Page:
HVACR technicians who have at least 1 year of installation experience and 2 years of maintenance and repair experience can take a number of specialized exams. These exams certify their competency in working with specific types of equipment, such as oil-burning furnaces or compressed-refrigerant cooling systems. Many organizations offer certifying exams. For example, North American Technician Excellence offers the Industry Competency Exam; HVAC Excellence offers a Secondary Employment Ready Exam, a Secondary Heating, Electrical, Air Conditioning Technology exam, and a Heating, Electrical, Air Conditioning Technology Plus exam; the National Occupational Competency Testing Institute offers a basic test and an advanced test in conjunction with the Home Builders Institute; the Refrigerating Engineers and Technicians Association offers the entry-level Certified Assistant Refrigeration Operator and Certified Industrial Refrigeration Operator certifications; and the Refrigeration Service Engineers Society (RSES) offers EPA certification and specialized-knowledge certificates.

Certifications can be helpful because they show that the technician has specific competencies. Some employers actively seek out industry-certified HVACR technicians.

Some states and localities require HVACR technicians to be licensed. Although specific licensing requirements vary, all candidates must pass an exam.

Important Qualities

Customer-service skills. HVACR technicians often work in customers’ homes or business offices, so it is important that they be friendly, polite, and punctual. Repair technicians sometimes must deal with unhappy customers whose heating or air conditioning is not working.

Detail oriented. HVACR technicians must carefully maintain records of all work performed. The records must include the nature of the work performed and the time it took, as well as list specific parts and equipment that were used.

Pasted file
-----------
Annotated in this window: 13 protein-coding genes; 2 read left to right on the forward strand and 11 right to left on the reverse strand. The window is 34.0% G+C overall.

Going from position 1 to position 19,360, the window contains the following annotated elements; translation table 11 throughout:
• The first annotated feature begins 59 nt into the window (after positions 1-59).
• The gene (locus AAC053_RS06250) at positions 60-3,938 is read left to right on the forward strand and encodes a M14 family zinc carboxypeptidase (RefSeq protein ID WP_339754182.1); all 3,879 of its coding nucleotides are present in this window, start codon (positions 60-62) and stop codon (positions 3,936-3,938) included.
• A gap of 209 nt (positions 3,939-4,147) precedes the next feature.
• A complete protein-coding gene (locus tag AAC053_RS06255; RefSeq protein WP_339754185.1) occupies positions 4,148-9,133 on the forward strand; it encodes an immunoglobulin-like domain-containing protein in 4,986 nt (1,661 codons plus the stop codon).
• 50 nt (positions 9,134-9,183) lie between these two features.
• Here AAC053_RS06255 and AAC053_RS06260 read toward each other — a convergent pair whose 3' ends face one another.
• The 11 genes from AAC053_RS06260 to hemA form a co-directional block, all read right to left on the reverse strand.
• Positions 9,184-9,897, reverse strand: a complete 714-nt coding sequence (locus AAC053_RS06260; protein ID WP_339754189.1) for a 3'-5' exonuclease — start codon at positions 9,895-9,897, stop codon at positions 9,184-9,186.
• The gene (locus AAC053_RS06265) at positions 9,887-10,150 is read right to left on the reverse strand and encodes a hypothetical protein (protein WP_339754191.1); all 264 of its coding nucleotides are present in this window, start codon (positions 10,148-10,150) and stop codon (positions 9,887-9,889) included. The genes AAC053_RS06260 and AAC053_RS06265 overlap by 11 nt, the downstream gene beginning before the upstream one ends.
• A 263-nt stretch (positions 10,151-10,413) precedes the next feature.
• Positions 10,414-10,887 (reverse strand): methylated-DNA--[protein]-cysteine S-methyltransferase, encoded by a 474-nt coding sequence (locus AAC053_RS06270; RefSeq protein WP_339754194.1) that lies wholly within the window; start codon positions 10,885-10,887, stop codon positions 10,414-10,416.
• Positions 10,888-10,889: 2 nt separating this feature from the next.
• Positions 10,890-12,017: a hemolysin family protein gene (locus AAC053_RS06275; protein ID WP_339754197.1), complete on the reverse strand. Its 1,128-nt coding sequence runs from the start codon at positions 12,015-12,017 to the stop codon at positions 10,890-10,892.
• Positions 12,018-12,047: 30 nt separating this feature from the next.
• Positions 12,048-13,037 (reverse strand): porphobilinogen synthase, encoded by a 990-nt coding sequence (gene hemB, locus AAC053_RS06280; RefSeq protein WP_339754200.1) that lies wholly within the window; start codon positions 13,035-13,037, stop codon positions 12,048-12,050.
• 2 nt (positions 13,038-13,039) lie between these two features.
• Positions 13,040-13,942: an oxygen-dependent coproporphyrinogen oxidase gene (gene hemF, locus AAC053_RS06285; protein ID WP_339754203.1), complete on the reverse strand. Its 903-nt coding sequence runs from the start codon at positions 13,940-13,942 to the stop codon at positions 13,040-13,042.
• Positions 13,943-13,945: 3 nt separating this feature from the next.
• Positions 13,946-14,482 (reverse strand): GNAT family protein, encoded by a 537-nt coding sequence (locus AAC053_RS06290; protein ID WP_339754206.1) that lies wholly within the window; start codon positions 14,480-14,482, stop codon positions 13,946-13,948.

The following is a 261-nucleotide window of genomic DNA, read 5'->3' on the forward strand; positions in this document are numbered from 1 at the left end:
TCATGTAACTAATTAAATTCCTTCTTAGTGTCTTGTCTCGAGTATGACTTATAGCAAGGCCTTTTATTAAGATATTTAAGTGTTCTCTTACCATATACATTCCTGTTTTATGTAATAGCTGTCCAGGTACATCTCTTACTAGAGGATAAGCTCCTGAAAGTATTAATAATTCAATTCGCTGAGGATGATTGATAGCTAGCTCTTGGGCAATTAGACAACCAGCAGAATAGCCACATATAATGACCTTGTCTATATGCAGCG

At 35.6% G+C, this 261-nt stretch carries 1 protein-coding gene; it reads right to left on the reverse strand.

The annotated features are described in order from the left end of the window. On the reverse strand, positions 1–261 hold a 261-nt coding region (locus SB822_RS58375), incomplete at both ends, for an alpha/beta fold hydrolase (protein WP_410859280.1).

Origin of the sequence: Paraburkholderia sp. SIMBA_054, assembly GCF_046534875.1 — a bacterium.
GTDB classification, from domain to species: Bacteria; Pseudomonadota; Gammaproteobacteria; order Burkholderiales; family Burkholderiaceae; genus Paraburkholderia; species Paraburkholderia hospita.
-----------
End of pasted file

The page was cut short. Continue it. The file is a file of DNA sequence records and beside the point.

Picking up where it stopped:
Math skills. HVACR technicians need to calculate the correct load requirements to ensure that the HVACR equipment properly heats or cools the space required.

Mechanical skills. HVACR technicians install and work on complicated climate-control systems, so they must understand the HVAC components and be able to properly assemble, disassemble, and, if needed, program them.

Physical stamina. HVACR technicians may spend many hours walking and standing. The constant physical activity can be tiring.

Physical strength. HVACR technicians may have to lift and support heavy equipment and components, often without help.

Time-management skills. HVACR technicians frequently have a set number of daily maintenance calls. They should be able to keep a schedule and complete all necessary repairs or tasks.

Troubleshooting skills. HVACR technicians must be able to identify problems on malfunctioning heating, air conditioning, and refrigeration systems and then determine the best way to repair them.

Because HVACR workers often work in and around people’s homes, they may need to pass a background check before being hired.

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Commercial Technician Career Paths

Commercial Technician
Technician Team Leader Manager
Service Manager
6 Yearsyrs
Technician Team Leader Project Manager
Product Manager
6 Yearsyrs
Technician Team Leader Assistant Manager
Warehouse Manager
5 Yearsyrs
Hvac Technician Maintenance Supervisor
Maintenance Director
11 Yearsyrs
Hvac Technician Maintenance Supervisor Facilities Manager
Director Of Facilities
11 Yearsyrs
Hvac Technician Maintenance Supervisor Manager
Information Technology Manager
7 Yearsyrs
Field Service Technician Systems Administrator Engineer
Engineering Manager
10 Yearsyrs
Field Service Technician Supervisor Superintendent